Two hundred years ago, Percy Bysshe Shelley made a tour of Europe with his lover and future wife Mary Wollstonecraft Godwin and her step-sister Claire Clairmont, who was pregnant with Lord Byron’s child. Their sojourn in the Alps quickly become notorious for two reasons: one night in June, the group challenged each other to write the scariest horror story, and the first seeds of the novel Frankenstein were sown. And the following month, on 23 July 1816 Shelley caused a scandal by publicly declaring himself an atheist when signing the visitors’ book at the Hôtel de Londres in Chamonix. The offending page from that hotel visitors’ book has just resurfaced in the Wren Library as part of a new bequest.
The visitors’ book was ruled with several columns, allotted to date, name, place of birth, and the starting-point and destination of the visitor’s journey. Shelley entered his name on 23 July 1816, born in Sussex and travelling from London ‘à l’Enfer’ – to Hell. In the space for comments, where an earlier visitor has commented on the divine majesty of the Alps, Shelley writes, in Greek, ‘eimi philanthropos, demokratikos, atheos te’: ‘I am a lover of mankind, a democrat and an atheist’. A later visitor wrote beneath this a verse from the Psalms: ‘The fool hath said in his heart, There is no God’.
Shelley’s public declaration of atheism in this book quickly became infamous, and many came to the hotel in order to inspect the book. Underneath Shelley’s name is written ‘Mad. M. W. G.’ – Madame Mary Wollstonecraft Godwin, the future Mary Shelley – and a further name, now crossed out, was Claire Clairmont. It was very likely to have been Byron who underlined Shelley’s name along with ‘the fool’ in the Greek text, in order to vent his frustration at Shelley’s outrage, and who crossed out Claire Clairmont’s name. A later visitor cut this page out of the visitors’ book, and it found its way into the collection of Richard Monckton Milnes, the remarkable Victorian MP and bibliophile whose library was recently bequeathed to Trinity College by his grand-daughter Mary, Duchess of Roxburghe. Several very rare Shelley editions are included in the bequest, and this page had been pasted inside the front cover of his epic poem The Revolt of Islam.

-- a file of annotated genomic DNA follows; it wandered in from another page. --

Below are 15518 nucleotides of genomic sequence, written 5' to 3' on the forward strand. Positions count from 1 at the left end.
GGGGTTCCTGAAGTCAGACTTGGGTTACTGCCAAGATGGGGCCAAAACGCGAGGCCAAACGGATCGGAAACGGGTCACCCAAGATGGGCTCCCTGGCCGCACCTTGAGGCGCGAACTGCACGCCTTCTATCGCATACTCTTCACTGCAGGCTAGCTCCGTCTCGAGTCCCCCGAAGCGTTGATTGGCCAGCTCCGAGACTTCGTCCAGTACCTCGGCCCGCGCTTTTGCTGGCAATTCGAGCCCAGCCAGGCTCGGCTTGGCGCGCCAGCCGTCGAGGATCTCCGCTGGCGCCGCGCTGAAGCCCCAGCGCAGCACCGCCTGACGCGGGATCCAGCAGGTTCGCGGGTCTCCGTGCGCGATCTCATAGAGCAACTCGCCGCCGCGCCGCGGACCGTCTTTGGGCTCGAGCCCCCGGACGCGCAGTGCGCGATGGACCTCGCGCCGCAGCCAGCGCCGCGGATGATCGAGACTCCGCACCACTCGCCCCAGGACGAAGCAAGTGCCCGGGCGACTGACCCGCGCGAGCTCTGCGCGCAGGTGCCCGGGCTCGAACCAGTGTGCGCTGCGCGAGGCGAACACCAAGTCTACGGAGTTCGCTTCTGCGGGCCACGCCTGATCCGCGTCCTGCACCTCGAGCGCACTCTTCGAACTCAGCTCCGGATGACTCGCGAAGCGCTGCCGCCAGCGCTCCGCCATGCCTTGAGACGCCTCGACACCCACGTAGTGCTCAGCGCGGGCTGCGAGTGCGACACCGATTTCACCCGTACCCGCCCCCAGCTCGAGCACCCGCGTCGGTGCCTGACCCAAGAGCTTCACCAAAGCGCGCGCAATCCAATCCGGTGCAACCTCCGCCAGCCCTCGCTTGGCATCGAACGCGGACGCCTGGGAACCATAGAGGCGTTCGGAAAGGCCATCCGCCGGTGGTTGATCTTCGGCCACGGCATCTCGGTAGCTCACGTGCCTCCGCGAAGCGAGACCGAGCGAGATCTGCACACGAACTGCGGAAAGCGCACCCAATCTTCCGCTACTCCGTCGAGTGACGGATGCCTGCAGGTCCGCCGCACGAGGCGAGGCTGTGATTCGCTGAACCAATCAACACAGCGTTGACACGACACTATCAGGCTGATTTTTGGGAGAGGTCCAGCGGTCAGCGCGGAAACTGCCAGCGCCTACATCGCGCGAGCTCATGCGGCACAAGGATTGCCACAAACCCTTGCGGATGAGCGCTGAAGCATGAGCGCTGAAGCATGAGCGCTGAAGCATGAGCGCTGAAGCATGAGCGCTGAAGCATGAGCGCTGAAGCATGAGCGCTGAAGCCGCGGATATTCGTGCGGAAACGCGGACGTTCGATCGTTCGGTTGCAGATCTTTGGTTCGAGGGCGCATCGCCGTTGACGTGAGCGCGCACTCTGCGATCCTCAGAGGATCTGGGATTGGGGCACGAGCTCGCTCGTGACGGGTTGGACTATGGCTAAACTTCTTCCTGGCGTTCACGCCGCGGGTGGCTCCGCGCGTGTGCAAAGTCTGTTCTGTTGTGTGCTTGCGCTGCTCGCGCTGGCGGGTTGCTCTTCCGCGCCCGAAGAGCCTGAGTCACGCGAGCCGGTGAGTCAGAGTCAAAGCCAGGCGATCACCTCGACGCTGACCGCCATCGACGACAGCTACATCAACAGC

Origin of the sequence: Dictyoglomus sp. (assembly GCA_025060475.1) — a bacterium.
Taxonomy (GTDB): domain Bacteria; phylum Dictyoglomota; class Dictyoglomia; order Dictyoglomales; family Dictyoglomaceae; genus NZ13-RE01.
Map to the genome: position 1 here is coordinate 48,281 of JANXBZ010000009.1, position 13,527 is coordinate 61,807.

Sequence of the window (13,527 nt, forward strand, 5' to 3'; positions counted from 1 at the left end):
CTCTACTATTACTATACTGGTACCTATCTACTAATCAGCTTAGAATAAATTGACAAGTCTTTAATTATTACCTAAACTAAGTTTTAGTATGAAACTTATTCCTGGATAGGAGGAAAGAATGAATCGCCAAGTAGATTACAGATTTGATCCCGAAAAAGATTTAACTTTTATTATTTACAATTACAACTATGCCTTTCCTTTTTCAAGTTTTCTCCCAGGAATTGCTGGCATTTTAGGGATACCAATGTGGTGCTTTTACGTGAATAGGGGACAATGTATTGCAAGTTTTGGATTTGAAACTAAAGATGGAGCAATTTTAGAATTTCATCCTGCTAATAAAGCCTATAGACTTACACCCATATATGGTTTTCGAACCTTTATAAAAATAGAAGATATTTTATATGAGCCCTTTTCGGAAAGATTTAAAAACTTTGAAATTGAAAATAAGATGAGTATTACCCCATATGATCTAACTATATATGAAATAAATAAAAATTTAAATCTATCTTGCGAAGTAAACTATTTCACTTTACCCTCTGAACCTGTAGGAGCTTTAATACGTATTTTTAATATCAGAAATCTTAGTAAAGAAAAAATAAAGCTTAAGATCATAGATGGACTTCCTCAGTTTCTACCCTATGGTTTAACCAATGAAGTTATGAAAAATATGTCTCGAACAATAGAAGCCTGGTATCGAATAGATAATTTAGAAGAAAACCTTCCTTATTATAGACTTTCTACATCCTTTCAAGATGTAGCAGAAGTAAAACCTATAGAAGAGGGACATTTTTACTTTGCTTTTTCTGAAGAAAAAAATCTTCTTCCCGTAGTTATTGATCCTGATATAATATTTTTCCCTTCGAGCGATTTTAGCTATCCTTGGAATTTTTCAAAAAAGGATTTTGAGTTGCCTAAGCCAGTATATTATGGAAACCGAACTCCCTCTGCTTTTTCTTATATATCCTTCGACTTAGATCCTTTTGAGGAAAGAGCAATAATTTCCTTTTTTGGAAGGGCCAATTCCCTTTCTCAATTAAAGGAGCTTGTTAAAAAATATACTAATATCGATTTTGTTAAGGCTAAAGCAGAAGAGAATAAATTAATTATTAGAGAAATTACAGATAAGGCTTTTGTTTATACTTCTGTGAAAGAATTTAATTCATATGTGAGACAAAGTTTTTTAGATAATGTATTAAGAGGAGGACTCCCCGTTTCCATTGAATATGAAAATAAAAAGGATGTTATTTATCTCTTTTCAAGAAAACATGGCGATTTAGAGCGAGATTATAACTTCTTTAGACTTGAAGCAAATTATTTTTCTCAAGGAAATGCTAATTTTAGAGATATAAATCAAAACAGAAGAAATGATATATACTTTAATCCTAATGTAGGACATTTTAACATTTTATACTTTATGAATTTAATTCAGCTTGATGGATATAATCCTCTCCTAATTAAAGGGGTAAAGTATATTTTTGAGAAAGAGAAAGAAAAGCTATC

Before they arrived at the the hotel in Chamonix, Shelley had taken Mary Godwin and Claire Clairmont to visit Lord Byron at the Villa Diodati by Lake Geneva, where he was staying with his personal physician, John William Polidori. On one night in June 1816, Byron challenged each member of the group to write a ghost story. Polidori’s efforts were later expanded into The Vampyre, the first vampire novel, and Mary Godwin’s story was published in 1818 as Frankenstein; or, The Modern Prometheus. This page shows the first appearance of Frankenstein’s monster, in the Alps.
Shelley returned to England in the autumn of 1816. The following year he began work on an epic poem inspired by his observations of the French Revolution. First published as Laon and Cythna, the work became better known in its revised version as The Revolt of Islam, and is a highly sophisticated parable of revolutionary idealism. Shelley drafted much of the text on a boat on the Thames near Marlow in Buckinghamshire. Trinity College Library houses one page from the neat copy which Shelley prepared for his printer, showing part of Canto IX. It forms part of a substantial collection of autographs, the Cullum Collection. Laon and Cythna was quickly withdrawn after publication, amid fears of prosecution for blasphemy, and was reissued with a new title and many altered lines in 1817.